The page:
An IDC Analysis


New Delhi, 03 August 2002

India 's DRDO has been struggling with three multi billion dollar large projects for the Army, Navy and the Air Force. These are the Light Combat Aircraft, Main Battle tank Arjun and the Advanced Technology Vehicle a euphemism for a Nuclear Propelled Submarine.

Asian Military Review had published the article below on India 's Nuclear Subamrine some time ago. The subject has been kept under wraps in India but from time to time the Indian media refers to this project. Recently Huma Siddique in Finanacial Express had written a path breaking story of contracts of ATV having been bagged by Larsen and Tubro, the same engineering firm that made the stabilisation platform for the Indian Navy's DHANUSH missile which DRDO was unable to accomplish.

India ’s  Nuclear Submarine  Project --- The ATV Must Succeed

(Courtesy: Asian Military Review)

One of India ’s most ambitious scientific programmes kept “Close to the Chest” although pursued since the mid 1970’s, has been its Nuclear Submarine Programme (ATV) - the Advanced Technology Vehicle. As of now, the project has progressed haltingly, but the Navy is determined to make it succeed. Ashley Tellis of Rand was given access to all those involved in India ’s nuclear quest and he summarises, “Over the years, the objective of developing a nuclear submarine appears to have changed as well. Although originally intended as an attack boat capable of stalking superpower fleets operating in the Indian Ocean, the vessel now appears more likely to serve as a cruise or ballistic missile carrier that could one day be armed with small nuclear payloads.”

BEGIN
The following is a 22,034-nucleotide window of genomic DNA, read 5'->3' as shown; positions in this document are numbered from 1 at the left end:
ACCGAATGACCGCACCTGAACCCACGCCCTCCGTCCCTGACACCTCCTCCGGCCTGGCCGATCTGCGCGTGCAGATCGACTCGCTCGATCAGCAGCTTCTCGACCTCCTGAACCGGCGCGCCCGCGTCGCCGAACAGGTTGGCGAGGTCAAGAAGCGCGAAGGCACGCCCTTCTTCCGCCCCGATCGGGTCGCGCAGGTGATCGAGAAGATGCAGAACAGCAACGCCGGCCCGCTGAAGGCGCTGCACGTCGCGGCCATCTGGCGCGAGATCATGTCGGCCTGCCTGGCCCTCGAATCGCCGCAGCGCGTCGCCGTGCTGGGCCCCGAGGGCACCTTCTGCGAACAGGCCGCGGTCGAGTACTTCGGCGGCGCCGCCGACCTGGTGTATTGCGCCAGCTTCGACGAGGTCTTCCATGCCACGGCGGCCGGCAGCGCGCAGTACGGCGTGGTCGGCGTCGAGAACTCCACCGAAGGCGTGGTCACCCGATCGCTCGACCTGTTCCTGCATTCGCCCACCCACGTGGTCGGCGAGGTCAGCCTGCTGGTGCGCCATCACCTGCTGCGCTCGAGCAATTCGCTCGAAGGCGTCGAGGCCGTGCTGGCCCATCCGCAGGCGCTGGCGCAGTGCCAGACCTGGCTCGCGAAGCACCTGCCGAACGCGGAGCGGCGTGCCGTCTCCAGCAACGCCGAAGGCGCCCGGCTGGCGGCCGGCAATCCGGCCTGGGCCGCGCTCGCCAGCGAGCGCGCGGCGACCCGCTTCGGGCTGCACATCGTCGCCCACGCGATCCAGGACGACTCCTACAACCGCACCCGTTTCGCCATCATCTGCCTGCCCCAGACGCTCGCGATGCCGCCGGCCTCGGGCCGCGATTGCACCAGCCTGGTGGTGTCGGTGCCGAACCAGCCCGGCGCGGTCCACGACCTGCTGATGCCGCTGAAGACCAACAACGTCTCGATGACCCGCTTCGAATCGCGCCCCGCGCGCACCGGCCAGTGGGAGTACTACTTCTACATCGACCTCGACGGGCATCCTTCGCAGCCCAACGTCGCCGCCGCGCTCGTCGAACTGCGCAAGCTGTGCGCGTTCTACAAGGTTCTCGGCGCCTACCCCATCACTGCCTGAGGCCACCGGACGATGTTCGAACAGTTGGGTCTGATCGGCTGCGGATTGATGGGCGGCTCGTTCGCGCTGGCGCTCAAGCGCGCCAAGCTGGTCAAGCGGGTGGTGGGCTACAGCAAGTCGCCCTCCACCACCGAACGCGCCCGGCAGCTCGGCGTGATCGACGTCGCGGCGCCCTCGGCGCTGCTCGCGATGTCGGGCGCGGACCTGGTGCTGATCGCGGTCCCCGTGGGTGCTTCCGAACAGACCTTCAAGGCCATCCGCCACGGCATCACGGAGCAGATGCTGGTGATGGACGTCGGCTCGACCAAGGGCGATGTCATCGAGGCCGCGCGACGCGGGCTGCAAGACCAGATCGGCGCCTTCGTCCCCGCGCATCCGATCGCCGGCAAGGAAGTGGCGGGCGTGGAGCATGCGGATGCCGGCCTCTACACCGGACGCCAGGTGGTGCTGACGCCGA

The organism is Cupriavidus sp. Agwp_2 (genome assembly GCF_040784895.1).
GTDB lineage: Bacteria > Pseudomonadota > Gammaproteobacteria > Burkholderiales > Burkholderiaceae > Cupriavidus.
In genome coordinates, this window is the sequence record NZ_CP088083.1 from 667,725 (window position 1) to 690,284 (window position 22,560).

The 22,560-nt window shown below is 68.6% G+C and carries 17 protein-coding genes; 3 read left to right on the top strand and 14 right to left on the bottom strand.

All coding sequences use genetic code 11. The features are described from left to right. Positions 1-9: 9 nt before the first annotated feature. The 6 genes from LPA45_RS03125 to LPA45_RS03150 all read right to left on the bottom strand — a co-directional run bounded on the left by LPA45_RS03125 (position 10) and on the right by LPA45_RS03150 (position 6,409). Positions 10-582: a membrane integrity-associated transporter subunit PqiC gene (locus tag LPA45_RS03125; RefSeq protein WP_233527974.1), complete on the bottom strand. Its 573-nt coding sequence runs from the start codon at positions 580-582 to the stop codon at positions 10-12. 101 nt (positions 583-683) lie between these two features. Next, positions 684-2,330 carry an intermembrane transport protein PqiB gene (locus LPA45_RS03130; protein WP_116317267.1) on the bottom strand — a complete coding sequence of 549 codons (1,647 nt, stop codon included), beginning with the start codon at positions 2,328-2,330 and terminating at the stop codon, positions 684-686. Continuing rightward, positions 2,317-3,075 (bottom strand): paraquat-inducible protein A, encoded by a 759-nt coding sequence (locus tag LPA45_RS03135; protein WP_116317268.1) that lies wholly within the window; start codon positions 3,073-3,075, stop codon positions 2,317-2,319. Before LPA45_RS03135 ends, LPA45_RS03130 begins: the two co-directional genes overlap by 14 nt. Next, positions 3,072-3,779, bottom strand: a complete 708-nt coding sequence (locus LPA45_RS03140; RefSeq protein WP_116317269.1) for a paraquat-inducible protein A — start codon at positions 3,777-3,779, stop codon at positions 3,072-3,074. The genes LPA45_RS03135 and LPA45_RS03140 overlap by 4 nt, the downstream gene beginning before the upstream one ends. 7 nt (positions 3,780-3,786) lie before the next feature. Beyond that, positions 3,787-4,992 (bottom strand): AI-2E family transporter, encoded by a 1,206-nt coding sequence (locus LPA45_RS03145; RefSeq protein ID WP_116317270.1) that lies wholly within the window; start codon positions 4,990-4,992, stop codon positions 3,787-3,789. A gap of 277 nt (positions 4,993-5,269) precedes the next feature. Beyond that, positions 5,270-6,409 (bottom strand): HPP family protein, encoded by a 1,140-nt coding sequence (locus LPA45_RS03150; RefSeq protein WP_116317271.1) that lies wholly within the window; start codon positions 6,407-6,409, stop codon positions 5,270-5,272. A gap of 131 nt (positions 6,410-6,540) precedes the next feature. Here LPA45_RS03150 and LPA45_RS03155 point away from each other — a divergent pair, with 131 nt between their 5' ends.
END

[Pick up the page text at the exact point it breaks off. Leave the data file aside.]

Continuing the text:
A large planning and design office at the Central Government Office Complex in the heart of New Delhi , directs the programme under Director General Vice Admiral R Ganesh recently retired and reemployed at a Secretary level. He was the first Commanding Officer of INS Chakra and took over from VADM B Bhushan. Electrical Engineer Vice Admiral P Jaitly is the Project Director. He recently took over from VADM P C Bhasin who gave the project a boost and is now the Chief of Material at NHQ. There are six Rear Admiral rank officers who direct the programme, while two technical Rear Admirals head the two large manufacturing complexes. One is at Hyderabad to collaborate with DRDO labs - BHEL for the heat exchanger propulsion system, and MIDHANI for special steel requirements. The second is the large Ship Building Facility tucked behind high walls and barbed wires, with a dry dock and boilers , at Vishakapatnam, where the hull is being constructed. The Soviet assistance has been substantial by way of parts and inputs, but the critical nuclear reactor design has been steered since 1975 by Bharat Atomic Research Centre (BARC) at Mumbai, which manufactures and stores India ’s Atomic and Hydrogen bombs. The ATV has a small complex at Indira Gandhi Centre for Atomic Research Kalpakkam near Chennai. It is here that the (approximately) 100-MW pressure water reactor has been tested. This will eventually be sealed into a 600-ton titanium shell of about 10 metres in diameter that will be lowered into the 6000-ton boat in what will be a critical operation. As an Indian nuclear boat Captain says, the submarine operation is an operation like on any other boat, except it is imperative that the key members have to learn to operate the nuclear power plant controls and each crew member has to be aware of all the possible emergencies that can take place in the ensconced nuclear reactor.